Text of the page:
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Wednesday, 22 October 2014

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Try the obscure!

I have often said that France’s wines can be easier to understand than those of some other countries.

The major regions are easy to recognise and the grape varieties they use tend to be fairly straightforward.

On the face of it, Germany and Italy seem to be very complicated.

It is when you get into the detail that the whole thing starts to get a little more challenging.

Try the obscure!

I am going to look at the region of Beaujolais this week. I hope it doesn’t get too heavy!

This region is considered to be part of Burgundy, which immediately throws up a dilemma.

I keep going on about Burgundy only using Chardonnay and Pinot Noir for their wines. Well, Beaujolais is made from Gamay, so there is the first exception to the rule.

Gamay is well known as a thin skinned variety. It is also now known as a cross breed of Pinot Noir and Gouais, an ancient white variety used by peasant farmers in the early middle ages. It was this that caused the wrath of the Duke of Burgundy, Philippe the Bold, who described Gamay as “a very bad and disloyal plant”.

Sixty years later, Philippe the Good outlawed the grape exclaiming that “the Dukes of Burgundy are known as Lords of the best wines in Christendom. We will maintain our reputation!” This sealed the fate of Gamay to be only grown in Beaujolais.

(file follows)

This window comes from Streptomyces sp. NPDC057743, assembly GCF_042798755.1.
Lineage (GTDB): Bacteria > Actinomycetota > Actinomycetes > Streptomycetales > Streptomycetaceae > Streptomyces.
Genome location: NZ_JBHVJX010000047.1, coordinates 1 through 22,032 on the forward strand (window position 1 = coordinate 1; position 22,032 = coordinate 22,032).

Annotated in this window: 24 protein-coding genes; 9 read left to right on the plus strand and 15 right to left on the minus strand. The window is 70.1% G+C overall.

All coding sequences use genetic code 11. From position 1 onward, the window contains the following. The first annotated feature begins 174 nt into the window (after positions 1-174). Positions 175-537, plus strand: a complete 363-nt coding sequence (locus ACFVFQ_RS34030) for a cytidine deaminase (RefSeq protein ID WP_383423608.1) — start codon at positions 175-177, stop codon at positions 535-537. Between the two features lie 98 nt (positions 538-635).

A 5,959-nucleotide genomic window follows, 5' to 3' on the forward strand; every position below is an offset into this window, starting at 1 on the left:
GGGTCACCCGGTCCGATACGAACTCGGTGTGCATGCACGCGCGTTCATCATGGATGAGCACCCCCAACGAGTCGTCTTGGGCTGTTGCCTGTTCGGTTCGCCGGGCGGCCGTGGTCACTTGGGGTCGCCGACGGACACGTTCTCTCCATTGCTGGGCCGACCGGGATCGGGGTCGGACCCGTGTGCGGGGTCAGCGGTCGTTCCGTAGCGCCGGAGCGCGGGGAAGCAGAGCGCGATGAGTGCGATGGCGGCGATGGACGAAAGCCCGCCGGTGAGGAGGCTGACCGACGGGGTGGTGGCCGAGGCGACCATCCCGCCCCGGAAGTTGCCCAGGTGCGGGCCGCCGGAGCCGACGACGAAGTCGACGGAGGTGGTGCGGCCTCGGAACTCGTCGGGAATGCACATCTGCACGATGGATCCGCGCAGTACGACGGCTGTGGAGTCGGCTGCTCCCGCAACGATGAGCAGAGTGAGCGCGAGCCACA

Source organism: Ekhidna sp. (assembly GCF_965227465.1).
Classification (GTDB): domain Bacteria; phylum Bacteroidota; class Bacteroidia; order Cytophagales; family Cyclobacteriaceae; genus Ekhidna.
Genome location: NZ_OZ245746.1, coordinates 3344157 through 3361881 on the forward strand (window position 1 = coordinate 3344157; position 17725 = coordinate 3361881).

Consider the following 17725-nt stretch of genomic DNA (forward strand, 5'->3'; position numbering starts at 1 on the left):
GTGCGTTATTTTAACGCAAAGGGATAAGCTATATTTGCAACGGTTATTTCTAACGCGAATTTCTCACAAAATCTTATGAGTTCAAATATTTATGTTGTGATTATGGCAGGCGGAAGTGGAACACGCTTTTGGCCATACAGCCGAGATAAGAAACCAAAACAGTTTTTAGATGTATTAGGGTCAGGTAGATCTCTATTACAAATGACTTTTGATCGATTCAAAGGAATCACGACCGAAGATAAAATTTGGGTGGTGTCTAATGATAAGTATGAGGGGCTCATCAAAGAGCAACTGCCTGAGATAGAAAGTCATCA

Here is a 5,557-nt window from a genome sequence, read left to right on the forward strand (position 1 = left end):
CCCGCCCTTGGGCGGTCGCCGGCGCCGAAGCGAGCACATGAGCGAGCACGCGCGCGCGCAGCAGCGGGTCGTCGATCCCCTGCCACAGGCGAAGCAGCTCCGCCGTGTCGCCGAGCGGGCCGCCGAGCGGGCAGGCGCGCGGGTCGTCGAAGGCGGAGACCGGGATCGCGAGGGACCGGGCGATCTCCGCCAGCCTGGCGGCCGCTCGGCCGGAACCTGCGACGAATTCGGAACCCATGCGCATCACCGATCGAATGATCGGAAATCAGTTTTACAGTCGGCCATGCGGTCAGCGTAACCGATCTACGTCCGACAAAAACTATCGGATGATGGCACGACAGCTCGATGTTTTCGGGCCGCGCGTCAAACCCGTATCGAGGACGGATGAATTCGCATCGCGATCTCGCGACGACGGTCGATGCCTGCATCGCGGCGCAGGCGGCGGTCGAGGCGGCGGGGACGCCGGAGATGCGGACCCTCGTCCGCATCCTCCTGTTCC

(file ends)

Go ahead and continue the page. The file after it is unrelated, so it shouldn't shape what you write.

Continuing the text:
Beaujolais is situated just south of Macon and north of Lyon.

The temperature is increasing as we get south of Paris so the grapes are becoming easier to ripen.

The region has three main Appellations – Beaujolais AOC, Beajolais Villages AOC and Beaujolais Cru. The first simply covers the generic region including all 60 villages, the second is an intermediate category covering 30 villages.

Beaujolais Cru is all about the top 10 villages. Morton, Brouilly, Regnie (these are regarded as the lightest), Chirouble, Cotes de Brouilly, Fleurie (known for medium bodied wine), then Saint-Amour, Chenas, Julienas, and Moulin-a-Vent (these wines should be kept at least four to 10 years before drinking).

I have not listed these just to show off, more to show how much detail there is in one small region.

I often say that I am not a big fan of Beaujolais – well, that is really aimed at the first two appellations. The Beaujolais Cru contain some hidden treasures, the most well known probably from Fleurie.

My suggestion is to persevere and try some of the more obscure. We currently keep a beautiful Fleurie from Domaine de Gry Sablon at £14.99. This wine carries delightful aromas of violet and lightly spiced fruit on the nose with light tannins on the palate and a satisfying mouth feel which just begs another glass.

We will be bringing in more over the next year so watch this space!

By Nick Shill
Published: March 15, 2012

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